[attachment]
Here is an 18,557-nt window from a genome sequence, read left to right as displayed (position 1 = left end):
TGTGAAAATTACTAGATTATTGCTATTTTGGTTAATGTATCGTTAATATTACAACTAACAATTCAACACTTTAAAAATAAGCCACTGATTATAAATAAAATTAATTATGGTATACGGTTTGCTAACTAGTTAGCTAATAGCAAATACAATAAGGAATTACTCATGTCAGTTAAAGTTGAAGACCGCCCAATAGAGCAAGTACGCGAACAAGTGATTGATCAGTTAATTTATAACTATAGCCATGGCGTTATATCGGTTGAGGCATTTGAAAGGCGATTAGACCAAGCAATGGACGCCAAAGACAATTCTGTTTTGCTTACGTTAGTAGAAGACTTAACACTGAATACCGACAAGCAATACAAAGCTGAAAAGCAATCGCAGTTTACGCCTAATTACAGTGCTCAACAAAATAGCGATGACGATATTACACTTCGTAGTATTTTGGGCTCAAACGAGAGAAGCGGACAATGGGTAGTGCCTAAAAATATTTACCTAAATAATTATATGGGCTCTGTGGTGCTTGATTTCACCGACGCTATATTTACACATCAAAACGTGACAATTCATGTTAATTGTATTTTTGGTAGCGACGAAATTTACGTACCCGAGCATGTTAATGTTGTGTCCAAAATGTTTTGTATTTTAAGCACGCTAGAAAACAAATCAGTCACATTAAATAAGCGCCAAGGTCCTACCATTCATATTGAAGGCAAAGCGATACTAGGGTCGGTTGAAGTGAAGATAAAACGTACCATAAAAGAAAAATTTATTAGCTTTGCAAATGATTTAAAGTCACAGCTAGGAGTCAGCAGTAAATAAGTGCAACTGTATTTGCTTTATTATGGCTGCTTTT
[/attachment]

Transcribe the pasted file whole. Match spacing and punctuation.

Here is an 18,557-nt window from a genome sequence, read left to right as displayed (position 1 = left end):
TGTGAAAATTACTAGATTATTGCTATTTTGGTTAATGTATCGTTAATATTACAACTAACAATTCAACACTTTAAAAATAAGCCACTGATTATAAATAAAATTAATTATGGTATACGGTTTGCTAACTAGTTAGCTAATAGCAAATACAATAAGGAATTACTCATGTCAGTTAAAGTTGAAGACCGCCCAATAGAGCAAGTACGCGAACAAGTGATTGATCAGTTAATTTATAACTATAGCCATGGCGTTATATCGGTTGAGGCATTTGAAAGGCGATTAGACCAAGCAATGGACGCCAAAGACAATTCTGTTTTGCTTACGTTAGTAGAAGACTTAACACTGAATACCGACAAGCAATACAAAGCTGAAAAGCAATCGCAGTTTACGCCTAATTACAGTGCTCAACAAAATAGCGATGACGATATTACACTTCGTAGTATTTTGGGCTCAAACGAGAGAAGCGGACAATGGGTAGTGCCTAAAAATATTTACCTAAATAATTATATGGGCTCTGTGGTGCTTGATTTCACCGACGCTATATTTACACATCAAAACGTGACAATTCATGTTAATTGTATTTTTGGTAGCGACGAAATTTACGTACCCGAGCATGTTAATGTTGTGTCCAAAATGTTTTGTATTTTAAGCACGCTAGAAAACAAATCAGTCACATTAAATAAGCGCCAAGGTCCTACCATTCATATTGAAGGCAAAGCGATACTAGGGTCGGTTGAAGTGAAGATAAAACGTACCATAAAAGAAAAATTTATTAGCTTTGCAAATGATTTAAAGTCACAGCTAGGAGTCAGCAGTAAATAAGTGCAACTGTATTTGCTTTATTATGGCTGCTTTT